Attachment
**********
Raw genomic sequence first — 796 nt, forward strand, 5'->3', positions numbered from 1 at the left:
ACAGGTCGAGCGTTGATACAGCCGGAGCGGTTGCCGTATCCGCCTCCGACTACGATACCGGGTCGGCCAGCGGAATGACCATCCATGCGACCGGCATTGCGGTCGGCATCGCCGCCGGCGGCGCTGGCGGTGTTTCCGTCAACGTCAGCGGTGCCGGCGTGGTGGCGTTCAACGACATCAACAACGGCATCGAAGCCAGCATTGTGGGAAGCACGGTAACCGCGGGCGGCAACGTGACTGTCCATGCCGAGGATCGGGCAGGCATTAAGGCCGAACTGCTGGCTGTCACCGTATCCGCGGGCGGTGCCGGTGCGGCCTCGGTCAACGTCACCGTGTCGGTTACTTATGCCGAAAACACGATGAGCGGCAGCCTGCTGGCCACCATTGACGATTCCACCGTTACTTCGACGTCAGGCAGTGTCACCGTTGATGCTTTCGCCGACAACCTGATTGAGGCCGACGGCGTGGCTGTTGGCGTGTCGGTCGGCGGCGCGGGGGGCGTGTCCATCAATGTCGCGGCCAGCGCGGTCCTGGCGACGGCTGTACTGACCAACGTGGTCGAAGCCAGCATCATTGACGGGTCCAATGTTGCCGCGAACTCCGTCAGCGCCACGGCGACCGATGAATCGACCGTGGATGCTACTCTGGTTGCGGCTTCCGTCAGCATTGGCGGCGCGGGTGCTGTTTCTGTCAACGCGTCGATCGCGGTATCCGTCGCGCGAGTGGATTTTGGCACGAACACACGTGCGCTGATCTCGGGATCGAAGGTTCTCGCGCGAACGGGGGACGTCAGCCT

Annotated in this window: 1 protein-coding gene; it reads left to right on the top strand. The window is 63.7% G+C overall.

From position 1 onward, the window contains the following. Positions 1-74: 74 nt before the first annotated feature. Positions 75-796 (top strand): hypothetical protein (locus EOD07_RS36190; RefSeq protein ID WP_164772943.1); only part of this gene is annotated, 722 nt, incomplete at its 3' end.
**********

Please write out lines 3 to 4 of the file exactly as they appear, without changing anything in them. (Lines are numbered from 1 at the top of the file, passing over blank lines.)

Annotated in this window: 1 protein-coding gene; it reads left to right on the top strand. The window is 63.7% G+C overall.

From position 1 onward, the window contains the following. Positions 1-74: 74 nt before the first annotated feature. Positions 75-796 (top strand): hypothetical protein (locus EOD07_RS36190; RefSeq protein ID WP_164772943.1); only part of this gene is annotated, 722 nt, incomplete at its 3' end.